The 10 Best Post-Monty Python British Sketch Shows

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The 10 Best Post-Monty Python British Sketch Shows

Look up “British sketch comedy” in the dictionary and you’ll no doubt find a picture of Monty Python. Okay, not in the Oxford English, Merriam-Webster or Cambridge editions, but the point remains: For more than 40 years, “Monty Python” and “British sketch comedy” have been nearly synonymous. And for the record, more dictionaries should include pictures of Eric Idle wearing silly period clothing.

BBC

Not actually in the dictionary.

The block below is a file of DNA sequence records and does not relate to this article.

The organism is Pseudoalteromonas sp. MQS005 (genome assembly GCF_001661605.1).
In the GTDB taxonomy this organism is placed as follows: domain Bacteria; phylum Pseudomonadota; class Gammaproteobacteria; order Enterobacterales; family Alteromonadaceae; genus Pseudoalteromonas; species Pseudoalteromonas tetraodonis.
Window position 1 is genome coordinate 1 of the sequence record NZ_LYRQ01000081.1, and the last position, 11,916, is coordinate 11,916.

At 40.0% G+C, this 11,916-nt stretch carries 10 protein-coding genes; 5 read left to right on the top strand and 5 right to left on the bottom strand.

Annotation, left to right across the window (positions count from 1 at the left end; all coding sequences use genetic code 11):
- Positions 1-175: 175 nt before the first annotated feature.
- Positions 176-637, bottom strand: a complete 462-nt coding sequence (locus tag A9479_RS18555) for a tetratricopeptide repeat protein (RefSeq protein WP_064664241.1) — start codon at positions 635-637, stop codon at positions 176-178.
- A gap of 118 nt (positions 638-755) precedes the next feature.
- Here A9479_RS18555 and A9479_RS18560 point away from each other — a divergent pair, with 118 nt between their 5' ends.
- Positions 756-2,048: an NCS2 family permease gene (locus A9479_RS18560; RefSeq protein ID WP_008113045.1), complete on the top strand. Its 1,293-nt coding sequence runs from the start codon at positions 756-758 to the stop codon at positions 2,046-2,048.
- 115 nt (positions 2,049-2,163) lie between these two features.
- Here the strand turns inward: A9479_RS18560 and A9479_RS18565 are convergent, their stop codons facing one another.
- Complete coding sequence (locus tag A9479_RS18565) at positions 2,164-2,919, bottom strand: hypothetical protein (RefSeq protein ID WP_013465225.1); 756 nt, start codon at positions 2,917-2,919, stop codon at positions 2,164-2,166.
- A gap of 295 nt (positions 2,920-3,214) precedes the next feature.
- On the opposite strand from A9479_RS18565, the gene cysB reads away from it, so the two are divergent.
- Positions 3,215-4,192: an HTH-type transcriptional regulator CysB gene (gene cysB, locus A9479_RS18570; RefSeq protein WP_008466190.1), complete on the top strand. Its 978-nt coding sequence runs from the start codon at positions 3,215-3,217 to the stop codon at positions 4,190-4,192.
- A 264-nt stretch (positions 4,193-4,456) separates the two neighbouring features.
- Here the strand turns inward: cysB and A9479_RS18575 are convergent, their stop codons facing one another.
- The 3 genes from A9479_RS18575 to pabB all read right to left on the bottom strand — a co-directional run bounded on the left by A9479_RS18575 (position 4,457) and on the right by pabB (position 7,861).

Not to take anything away from the Pythons, but since the heady days of Monty Python’s Flying Circus, there has been plenty of other British sketch shows that deserve our comedy love. Here, in no particular order, are 10 hilarious post-Python sketch programmes guaranteed to tickle your telly.

The League of Gentlemen (1999)

More Portlandia than Saturday Night Live, The League of Gentlemen features unsettling comedy bits set in the fictional English town of Royston Vasey. There’s a horror element underneath it all — a menacing sign at the city limits reads, “Welcome to Royston Vasey. Youll never leave!” Give it up for the show’s three leads, Mark Gatiss, Steve Pemberton and Reece Shearsmith, who have played more than 100 of the town’s demented residents. They’re out-and-out lunatics, hellbent on living local in the face of hybrid monsters and fatal nosebleeds. A full episode is likely necessary to appreciate the weirdness, but get a taste of what happens when someone mistakenly utters the F word. 

The Fast Show (1994)